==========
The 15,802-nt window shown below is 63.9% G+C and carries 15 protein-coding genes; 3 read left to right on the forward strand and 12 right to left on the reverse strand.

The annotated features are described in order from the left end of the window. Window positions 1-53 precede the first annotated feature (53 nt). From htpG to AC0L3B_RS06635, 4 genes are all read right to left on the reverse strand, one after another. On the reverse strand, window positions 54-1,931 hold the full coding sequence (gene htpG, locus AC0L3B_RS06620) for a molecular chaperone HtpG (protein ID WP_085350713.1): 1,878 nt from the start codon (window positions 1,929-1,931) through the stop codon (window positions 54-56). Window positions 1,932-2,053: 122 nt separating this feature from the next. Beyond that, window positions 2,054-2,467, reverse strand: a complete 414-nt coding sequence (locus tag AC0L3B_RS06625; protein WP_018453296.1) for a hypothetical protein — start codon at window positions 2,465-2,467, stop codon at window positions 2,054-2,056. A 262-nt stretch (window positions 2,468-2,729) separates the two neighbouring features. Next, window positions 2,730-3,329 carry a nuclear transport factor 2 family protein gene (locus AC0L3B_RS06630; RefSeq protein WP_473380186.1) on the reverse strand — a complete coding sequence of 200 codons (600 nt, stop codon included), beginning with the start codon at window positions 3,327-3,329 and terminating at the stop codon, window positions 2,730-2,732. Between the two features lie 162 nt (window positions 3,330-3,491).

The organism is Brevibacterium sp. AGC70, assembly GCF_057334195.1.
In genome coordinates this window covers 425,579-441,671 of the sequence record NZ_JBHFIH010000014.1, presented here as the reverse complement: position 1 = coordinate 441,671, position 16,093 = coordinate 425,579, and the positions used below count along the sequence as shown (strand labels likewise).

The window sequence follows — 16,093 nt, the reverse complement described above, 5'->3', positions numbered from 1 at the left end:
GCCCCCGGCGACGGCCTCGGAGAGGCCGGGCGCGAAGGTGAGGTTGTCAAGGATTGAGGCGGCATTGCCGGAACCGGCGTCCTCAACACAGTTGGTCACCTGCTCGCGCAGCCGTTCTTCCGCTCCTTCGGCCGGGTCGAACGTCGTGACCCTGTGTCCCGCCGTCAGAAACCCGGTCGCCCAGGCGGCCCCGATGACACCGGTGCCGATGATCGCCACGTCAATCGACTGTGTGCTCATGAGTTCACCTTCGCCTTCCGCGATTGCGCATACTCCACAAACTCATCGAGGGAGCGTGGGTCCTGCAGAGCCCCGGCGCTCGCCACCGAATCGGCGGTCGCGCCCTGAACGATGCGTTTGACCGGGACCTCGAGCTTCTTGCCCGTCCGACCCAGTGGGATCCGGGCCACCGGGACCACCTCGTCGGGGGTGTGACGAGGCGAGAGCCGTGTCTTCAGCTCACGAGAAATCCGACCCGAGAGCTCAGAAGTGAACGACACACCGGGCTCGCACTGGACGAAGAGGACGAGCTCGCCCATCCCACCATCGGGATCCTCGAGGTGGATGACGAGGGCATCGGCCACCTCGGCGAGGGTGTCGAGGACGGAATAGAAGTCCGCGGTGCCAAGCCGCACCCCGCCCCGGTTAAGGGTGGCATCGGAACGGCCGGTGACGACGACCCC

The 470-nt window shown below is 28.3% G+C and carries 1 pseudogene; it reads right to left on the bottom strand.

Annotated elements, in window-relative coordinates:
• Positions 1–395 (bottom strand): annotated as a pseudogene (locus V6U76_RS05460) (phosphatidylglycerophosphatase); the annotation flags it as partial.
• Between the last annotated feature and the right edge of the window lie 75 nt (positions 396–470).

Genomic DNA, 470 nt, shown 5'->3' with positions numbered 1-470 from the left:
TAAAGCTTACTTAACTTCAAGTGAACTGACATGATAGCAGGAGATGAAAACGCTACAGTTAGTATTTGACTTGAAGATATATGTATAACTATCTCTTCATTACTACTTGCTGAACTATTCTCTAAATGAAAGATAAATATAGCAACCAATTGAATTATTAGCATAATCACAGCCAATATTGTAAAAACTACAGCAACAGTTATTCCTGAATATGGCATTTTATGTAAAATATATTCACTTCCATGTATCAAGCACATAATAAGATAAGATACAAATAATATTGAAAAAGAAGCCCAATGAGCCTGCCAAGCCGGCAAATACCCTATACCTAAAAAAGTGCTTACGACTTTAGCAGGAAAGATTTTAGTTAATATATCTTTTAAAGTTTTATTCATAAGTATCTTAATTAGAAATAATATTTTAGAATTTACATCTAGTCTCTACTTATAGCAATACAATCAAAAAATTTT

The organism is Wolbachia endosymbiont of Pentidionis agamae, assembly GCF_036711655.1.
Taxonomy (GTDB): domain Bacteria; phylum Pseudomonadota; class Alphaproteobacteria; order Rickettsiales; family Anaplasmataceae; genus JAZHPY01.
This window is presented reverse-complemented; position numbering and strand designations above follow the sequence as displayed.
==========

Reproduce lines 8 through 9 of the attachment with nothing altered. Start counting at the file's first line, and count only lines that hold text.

Annotated elements, in window-relative coordinates:
• Positions 1–395 (bottom strand): annotated as a pseudogene (locus V6U76_RS05460) (phosphatidylglycerophosphatase); the annotation flags it as partial.